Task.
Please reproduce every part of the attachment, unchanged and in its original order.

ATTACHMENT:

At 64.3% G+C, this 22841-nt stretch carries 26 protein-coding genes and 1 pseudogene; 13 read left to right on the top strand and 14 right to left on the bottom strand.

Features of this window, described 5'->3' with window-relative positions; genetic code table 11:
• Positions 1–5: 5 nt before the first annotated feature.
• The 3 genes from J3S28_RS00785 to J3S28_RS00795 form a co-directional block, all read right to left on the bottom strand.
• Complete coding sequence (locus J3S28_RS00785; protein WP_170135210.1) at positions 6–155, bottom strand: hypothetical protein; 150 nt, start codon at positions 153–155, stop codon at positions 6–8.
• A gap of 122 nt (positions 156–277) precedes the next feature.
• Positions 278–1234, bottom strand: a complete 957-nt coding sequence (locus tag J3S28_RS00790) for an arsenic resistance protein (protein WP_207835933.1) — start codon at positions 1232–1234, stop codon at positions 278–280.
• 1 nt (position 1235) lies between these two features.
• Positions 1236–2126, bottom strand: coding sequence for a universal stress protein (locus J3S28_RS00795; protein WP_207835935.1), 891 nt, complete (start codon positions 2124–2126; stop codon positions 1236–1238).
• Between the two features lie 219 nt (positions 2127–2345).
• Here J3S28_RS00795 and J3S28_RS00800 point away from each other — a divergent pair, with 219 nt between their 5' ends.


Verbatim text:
At 64.3% G+C, this 22841-nt stretch carries 26 protein-coding genes and 1 pseudogene; 13 read left to right on the top strand and 14 right to left on the bottom strand.

Features of this window, described 5'->3' with window-relative positions; genetic code table 11:
• Positions 1–5: 5 nt before the first annotated feature.
• The 3 genes from J3S28_RS00785 to J3S28_RS00795 form a co-directional block, all read right to left on the bottom strand.
• Complete coding sequence (locus J3S28_RS00785; protein WP_170135210.1) at positions 6–155, bottom strand: hypothetical protein; 150 nt, start codon at positions 153–155, stop codon at positions 6–8.
• A gap of 122 nt (positions 156–277) precedes the next feature.
• Positions 278–1234, bottom strand: a complete 957-nt coding sequence (locus tag J3S28_RS00790) for an arsenic resistance protein (protein WP_207835933.1) — start codon at positions 1232–1234, stop codon at positions 278–280.
• 1 nt (position 1235) lies between these two features.
• Positions 1236–2126, bottom strand: coding sequence for a universal stress protein (locus J3S28_RS00795; protein WP_207835935.1), 891 nt, complete (start codon positions 2124–2126; stop codon positions 1236–1238).
• Between the two features lie 219 nt (positions 2127–2345).
• Here J3S28_RS00795 and J3S28_RS00800 point away from each other — a divergent pair, with 219 nt between their 5' ends.